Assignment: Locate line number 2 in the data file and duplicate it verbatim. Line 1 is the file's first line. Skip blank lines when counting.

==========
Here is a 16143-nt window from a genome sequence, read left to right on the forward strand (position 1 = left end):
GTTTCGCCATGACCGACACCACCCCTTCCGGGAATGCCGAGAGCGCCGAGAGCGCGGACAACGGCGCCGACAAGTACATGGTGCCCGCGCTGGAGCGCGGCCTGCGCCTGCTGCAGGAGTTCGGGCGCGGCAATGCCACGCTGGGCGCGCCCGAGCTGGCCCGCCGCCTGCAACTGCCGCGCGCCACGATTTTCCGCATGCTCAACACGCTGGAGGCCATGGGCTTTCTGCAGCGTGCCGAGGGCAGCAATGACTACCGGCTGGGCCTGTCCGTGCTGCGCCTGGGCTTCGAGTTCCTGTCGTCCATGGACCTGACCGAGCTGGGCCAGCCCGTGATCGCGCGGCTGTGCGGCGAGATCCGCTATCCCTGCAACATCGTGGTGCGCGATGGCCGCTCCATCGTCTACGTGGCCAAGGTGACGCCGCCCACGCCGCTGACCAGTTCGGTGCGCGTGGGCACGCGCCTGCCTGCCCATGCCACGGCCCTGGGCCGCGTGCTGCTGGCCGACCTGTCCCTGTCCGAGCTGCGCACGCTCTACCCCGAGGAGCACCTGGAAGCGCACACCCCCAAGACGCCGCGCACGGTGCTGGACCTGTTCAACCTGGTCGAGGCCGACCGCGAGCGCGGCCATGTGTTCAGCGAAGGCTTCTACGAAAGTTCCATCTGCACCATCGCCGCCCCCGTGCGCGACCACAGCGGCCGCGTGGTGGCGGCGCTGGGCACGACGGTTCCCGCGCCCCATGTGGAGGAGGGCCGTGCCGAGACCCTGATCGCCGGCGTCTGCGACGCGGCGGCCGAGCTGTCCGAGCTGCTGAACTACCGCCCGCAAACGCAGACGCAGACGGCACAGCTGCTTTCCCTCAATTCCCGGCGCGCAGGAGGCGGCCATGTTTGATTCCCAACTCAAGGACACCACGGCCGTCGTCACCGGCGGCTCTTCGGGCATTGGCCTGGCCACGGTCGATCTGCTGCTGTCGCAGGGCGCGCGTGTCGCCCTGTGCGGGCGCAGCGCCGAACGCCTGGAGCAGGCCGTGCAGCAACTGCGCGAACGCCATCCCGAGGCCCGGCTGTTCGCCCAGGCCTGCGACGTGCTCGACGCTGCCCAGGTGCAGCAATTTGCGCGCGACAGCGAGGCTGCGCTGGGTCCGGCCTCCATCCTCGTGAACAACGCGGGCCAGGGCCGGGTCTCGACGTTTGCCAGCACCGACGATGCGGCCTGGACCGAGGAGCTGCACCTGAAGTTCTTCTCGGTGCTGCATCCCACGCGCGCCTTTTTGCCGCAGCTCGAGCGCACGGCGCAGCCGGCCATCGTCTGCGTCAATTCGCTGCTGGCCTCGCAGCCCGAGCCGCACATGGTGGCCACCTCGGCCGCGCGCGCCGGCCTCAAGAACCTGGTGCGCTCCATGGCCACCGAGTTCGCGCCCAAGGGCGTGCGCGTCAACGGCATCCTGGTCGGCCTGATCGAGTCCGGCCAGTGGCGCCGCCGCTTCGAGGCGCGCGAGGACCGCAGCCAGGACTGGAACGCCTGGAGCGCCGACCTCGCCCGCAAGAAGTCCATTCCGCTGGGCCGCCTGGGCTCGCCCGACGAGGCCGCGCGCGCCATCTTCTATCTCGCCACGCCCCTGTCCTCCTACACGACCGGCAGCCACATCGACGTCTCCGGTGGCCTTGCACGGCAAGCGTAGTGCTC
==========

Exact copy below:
GTTTCGCCATGACCGACACCACCCCTTCCGGGAATGCCGAGAGCGCCGAGAGCGCGGACAACGGCGCCGACAAGTACATGGTGCCCGCGCTGGAGCGCGGCCTGCGCCTGCTGCAGGAGTTCGGGCGCGGCAATGCCACGCTGGGCGCGCCCGAGCTGGCCCGCCGCCTGCAACTGCCGCGCGCCACGATTTTCCGCATGCTCAACACGCTGGAGGCCATGGGCTTTCTGCAGCGTGCCGAGGGCAGCAATGACTACCGGCTGGGCCTGTCCGTGCTGCGCCTGGGCTTCGAGTTCCTGTCGTCCATGGACCTGACCGAGCTGGGCCAGCCCGTGATCGCGCGGCTGTGCGGCGAGATCCGCTATCCCTGCAACATCGTGGTGCGCGATGGCCGCTCCATCGTCTACGTGGCCAAGGTGACGCCGCCCACGCCGCTGACCAGTTCGGTGCGCGTGGGCACGCGCCTGCCTGCCCATGCCACGGCCCTGGGCCGCGTGCTGCTGGCCGACCTGTCCCTGTCCGAGCTGCGCACGCTCTACCCCGAGGAGCACCTGGAAGCGCACACCCCCAAGACGCCGCGCACGGTGCTGGACCTGTTCAACCTGGTCGAGGCCGACCGCGAGCGCGGCCATGTGTTCAGCGAAGGCTTCTACGAAAGTTCCATCTGCACCATCGCCGCCCCCGTGCGCGACCACAGCGGCCGCGTGGTGGCGGCGCTGGGCACGACGGTTCCCGCGCCCCATGTGGAGGAGGGCCGTGCCGAGACCCTGATCGCCGGCGTCTGCGACGCGGCGGCCGAGCTGTCCGAGCTGCTGAACTACCGCCCGCAAACGCAGACGCAGACGGCACAGCTGCTTTCCCTCAATTCCCGGCGCGCAGGAGGCGGCCATGTTTGATTCCCAACTCAAGGACACCACGGCCGTCGTCACCGGCGGCTCTTCGGGCATTGGCCTGGCCACGGTCGATCTGCTGCTGTCGCAGGGCGCGCGTGTCGCCCTGTGCGGGCGCAGCGCCGAACGCCTGGAGCAGGCCGTGCAGCAACTGCGCGAACGCCATCCCGAGGCCCGGCTGTTCGCCCAGGCCTGCGACGTGCTCGACGCTGCCCAGGTGCAGCAATTTGCGCGCGACAGCGAGGCTGCGCTGGGTCCGGCCTCCATCCTCGTGAACAACGCGGGCCAGGGCCGGGTCTCGACGTTTGCCAGCACCGACGATGCGGCCTGGACCGAGGAGCTGCACCTGAAGTTCTTCTCGGTGCTGCATCCCACGCGCGCCTTTTTGCCGCAGCTCGAGCGCACGGCGCAGCCGGCCATCGTCTGCGTCAATTCGCTGCTGGCCTCGCAGCCCGAGCCGCACATGGTGGCCACCTCGGCCGCGCGCGCCGGCCTCAAGAACCTGGTGCGCTCCATGGCCACCGAGTTCGCGCCCAAGGGCGTGCGCGTCAACGGCATCCTGGTCGGCCTGATCGAGTCCGGCCAGTGGCGCCGCCGCTTCGAGGCGCGCGAGGACCGCAGCCAGGACTGGAACGCCTGGAGCGCCGACCTCGCCCGCAAGAAGTCCATTCCGCTGGGCCGCCTGGGCTCGCCCGACGAGGCCGCGCGCGCCATCTTCTATCTCGCCACGCCCCTGTCCTCCTACACGACCGGCAGCCACATCGACGTCTCCGGTGGCCTTGCACGGCAAGCGTAGTGCTC